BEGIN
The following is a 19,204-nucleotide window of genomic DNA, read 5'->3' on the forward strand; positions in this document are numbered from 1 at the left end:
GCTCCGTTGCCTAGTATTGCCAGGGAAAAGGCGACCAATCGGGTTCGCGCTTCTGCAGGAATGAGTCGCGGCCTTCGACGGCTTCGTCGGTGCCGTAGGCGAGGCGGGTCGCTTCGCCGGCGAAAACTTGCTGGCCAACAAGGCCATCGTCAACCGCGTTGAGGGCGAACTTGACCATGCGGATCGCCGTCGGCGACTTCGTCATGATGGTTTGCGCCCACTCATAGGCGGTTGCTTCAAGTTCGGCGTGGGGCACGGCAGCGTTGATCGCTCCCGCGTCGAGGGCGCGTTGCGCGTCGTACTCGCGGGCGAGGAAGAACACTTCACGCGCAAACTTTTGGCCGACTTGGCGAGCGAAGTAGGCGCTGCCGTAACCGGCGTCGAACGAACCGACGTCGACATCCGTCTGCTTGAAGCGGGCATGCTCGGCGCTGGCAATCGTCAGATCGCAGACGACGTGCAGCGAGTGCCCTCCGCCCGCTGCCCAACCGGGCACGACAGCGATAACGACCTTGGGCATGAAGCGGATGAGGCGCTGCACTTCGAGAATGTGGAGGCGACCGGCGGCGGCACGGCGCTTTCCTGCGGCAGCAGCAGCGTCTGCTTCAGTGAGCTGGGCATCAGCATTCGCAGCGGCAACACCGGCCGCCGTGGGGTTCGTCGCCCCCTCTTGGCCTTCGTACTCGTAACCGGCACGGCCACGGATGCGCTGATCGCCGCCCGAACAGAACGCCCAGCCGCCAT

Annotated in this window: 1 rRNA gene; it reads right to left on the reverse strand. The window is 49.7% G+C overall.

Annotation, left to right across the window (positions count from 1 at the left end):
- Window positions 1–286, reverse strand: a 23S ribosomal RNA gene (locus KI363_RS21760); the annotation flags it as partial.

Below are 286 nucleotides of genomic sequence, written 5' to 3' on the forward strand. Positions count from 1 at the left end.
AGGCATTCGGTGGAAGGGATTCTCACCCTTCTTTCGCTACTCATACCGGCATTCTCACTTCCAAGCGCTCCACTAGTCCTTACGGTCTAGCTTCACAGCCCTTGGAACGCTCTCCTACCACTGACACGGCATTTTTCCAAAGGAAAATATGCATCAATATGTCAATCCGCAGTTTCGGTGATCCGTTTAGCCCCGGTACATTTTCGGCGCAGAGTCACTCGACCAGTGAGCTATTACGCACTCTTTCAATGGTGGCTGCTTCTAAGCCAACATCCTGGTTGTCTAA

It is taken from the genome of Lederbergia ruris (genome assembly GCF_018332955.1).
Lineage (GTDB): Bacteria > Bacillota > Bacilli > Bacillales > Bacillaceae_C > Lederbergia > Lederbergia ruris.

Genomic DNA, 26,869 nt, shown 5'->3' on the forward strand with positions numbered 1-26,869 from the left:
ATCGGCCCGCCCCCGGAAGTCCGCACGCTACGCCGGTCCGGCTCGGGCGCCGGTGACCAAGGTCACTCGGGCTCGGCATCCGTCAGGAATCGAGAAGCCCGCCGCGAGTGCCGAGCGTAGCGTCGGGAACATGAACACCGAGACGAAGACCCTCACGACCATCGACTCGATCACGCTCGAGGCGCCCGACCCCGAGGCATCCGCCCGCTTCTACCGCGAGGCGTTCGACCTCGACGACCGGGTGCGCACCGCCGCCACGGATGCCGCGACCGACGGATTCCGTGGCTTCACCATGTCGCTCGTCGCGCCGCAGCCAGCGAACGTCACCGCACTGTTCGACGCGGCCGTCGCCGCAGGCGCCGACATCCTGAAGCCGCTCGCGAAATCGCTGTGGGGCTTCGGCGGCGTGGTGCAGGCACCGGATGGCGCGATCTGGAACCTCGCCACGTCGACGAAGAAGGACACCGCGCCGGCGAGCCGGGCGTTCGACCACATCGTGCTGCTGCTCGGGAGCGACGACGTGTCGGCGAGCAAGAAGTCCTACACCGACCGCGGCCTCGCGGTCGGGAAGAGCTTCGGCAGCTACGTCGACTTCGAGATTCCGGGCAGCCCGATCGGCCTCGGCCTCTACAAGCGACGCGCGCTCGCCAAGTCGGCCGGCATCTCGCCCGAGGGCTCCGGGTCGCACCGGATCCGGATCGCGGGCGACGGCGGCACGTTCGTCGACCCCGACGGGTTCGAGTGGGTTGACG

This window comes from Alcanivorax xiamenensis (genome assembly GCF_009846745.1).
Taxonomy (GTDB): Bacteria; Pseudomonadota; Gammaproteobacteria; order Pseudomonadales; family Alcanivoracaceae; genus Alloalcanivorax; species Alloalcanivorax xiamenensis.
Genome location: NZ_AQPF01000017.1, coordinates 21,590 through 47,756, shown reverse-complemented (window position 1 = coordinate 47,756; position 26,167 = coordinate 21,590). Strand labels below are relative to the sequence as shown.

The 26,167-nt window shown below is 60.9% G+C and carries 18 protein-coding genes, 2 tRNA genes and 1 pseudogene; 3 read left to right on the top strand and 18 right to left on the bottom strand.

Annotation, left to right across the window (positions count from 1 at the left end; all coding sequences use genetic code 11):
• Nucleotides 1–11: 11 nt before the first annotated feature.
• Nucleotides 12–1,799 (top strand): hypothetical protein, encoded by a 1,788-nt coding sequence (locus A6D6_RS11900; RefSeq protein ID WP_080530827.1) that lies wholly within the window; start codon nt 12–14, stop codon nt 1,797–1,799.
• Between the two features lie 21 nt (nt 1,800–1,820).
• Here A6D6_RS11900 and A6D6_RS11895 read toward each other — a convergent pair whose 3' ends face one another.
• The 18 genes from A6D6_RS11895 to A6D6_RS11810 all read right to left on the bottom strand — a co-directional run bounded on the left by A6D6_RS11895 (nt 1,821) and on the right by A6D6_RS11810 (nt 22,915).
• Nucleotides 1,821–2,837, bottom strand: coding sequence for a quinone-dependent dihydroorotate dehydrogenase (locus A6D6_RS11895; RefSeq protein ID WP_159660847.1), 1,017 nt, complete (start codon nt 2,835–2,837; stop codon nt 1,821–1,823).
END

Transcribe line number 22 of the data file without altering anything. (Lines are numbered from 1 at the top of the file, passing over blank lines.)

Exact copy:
• Nucleotides 1,821–2,837, bottom strand: coding sequence for a quinone-dependent dihydroorotate dehydrogenase (locus A6D6_RS11895; RefSeq protein ID WP_159660847.1), 1,017 nt, complete (start codon nt 2,835–2,837; stop codon nt 1,821–1,823).